Hub & spoke- this is the default pattern of the iPhone. This can be very familiar to those users. It gives and central index and users can navigate out.
Nested doll- this is a very linear type of navigation.
Tabbed view- this type of navigation ties evtything together with a toolbar menu.
Bento Box/Dashboard- this type of navigation can be very complex. It is best on a tablet.
Filtered view – filtering navigation is great for searching, it filters out options and keeps the ones that they may be looking for
In my redesign I used a mixture of these navigation techniques.
In researching what information architecture is I noticed some overlaps to my software engineering class. Although in that class we are focusing on the functionality of the application, and this is more of the design and how the user uses the app, they use similar methods to demonstrate relations and flow.
I also found a series of sites that had images to demonstrate how information architecture is displayed. I found this very helpful, because seeing examples cleared up any gaps I had in my head. I liked how there were so many directions that you could go in when visually representing information architecture. Some were very simple with just squares, titles, and arrows. Others were very detailed incorporating their wireframes into the information architecture. Some were a mixture of the two. I ended up going with the more detailed version because it helped me visualize what was going on, on each screen, and the flow-taking place between them.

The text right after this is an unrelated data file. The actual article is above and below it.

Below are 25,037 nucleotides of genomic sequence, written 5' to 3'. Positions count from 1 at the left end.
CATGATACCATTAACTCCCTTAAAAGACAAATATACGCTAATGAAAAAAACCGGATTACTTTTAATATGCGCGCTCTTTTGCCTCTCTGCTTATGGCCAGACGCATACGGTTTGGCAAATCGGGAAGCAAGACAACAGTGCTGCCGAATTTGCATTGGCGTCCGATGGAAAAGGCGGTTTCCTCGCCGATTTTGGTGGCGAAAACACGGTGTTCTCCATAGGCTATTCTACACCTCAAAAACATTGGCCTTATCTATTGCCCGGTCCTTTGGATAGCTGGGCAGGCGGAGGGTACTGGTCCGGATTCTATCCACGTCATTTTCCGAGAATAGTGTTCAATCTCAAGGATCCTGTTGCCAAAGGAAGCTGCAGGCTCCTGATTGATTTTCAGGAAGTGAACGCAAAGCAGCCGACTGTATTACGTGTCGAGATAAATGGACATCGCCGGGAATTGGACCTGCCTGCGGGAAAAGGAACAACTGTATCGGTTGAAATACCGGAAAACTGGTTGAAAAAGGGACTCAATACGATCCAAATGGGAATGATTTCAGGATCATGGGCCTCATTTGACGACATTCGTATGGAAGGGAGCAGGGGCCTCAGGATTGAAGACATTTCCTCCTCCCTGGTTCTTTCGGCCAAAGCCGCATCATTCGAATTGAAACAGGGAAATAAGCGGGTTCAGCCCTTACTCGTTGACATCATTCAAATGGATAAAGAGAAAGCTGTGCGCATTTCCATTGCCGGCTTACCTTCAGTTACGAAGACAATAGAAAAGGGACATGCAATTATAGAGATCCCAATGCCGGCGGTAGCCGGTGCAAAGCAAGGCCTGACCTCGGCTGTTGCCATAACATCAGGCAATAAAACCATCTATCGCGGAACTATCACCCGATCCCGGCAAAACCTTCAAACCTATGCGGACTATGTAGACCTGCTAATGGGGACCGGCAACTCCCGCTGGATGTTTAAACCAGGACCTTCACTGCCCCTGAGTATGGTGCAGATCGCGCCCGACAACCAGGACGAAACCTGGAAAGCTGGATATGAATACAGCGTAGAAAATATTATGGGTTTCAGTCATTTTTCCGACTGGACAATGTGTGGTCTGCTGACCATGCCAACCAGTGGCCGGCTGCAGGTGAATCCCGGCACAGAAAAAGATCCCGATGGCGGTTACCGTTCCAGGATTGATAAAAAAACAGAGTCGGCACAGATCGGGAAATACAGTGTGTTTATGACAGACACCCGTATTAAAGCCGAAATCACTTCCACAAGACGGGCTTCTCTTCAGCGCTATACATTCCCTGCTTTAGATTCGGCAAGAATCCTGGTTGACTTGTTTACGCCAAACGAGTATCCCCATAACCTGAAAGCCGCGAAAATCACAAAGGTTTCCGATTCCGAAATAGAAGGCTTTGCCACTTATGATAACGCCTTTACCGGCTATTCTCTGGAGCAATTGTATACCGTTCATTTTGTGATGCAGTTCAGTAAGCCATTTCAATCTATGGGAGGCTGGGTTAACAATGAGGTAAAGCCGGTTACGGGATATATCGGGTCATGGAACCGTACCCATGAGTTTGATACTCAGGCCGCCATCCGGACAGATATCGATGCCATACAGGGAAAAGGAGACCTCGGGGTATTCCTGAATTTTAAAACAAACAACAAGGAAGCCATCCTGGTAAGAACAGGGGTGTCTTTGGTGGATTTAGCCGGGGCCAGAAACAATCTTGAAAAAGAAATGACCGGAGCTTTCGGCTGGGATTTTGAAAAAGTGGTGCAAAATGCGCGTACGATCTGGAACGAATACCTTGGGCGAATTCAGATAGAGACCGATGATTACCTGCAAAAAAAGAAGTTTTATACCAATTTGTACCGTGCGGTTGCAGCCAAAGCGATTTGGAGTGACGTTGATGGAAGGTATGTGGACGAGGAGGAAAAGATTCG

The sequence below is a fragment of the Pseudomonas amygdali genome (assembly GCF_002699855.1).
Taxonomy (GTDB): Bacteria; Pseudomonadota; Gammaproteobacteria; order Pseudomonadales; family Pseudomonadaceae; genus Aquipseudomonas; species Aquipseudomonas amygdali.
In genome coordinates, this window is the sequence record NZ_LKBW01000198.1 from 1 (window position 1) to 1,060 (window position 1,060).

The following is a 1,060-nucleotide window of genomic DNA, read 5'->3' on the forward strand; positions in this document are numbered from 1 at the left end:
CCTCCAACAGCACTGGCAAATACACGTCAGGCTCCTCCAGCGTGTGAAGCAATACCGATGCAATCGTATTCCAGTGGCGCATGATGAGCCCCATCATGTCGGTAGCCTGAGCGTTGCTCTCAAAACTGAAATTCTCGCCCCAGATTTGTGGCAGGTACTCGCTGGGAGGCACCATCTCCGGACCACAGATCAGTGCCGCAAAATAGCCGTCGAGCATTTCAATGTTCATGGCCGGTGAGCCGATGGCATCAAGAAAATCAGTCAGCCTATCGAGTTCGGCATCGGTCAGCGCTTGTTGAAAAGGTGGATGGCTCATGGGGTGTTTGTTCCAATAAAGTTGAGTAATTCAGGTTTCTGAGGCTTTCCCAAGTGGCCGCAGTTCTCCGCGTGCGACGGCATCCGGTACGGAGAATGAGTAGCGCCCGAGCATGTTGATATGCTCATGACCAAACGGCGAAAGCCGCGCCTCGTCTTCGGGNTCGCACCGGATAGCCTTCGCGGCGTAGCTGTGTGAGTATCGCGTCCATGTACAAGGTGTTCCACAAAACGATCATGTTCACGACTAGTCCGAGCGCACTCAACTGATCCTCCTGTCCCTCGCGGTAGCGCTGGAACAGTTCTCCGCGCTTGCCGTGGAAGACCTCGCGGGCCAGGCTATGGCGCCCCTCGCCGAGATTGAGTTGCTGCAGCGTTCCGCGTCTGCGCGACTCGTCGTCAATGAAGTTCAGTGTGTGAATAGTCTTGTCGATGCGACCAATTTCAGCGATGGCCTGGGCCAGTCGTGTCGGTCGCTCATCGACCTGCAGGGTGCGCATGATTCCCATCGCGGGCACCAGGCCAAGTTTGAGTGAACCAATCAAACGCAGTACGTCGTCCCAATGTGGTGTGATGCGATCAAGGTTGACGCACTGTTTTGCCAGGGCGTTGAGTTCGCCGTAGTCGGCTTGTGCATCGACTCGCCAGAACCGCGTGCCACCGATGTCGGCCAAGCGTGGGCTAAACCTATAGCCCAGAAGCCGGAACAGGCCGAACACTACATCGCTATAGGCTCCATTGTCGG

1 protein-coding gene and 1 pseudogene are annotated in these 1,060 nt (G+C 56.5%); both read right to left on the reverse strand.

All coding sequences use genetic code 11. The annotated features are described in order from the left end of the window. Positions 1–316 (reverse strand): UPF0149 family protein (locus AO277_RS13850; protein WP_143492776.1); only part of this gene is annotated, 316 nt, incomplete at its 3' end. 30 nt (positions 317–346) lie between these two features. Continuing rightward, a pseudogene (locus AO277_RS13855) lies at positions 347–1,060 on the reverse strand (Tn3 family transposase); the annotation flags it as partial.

The links are below:
I then began my research on wireframes. Although I had a lot more experience sketching wireframes, I thought it was important to research them more in depth before jumping into it.
Although I have created wireframes for websites before, I have never created a wireframe for an application before.
The first website I looked at was called, Tips for Wireframing a Usable Mobile App Interface. According to the site, “Each application is made up of a series of pages called views. These views may contain important content, a table listing, photo gallery, numerical dial pad, or any number of features.” This was a great staring point. It is important to understand the terminology that is used in the industry. Views are the different screens that are displayed in your application.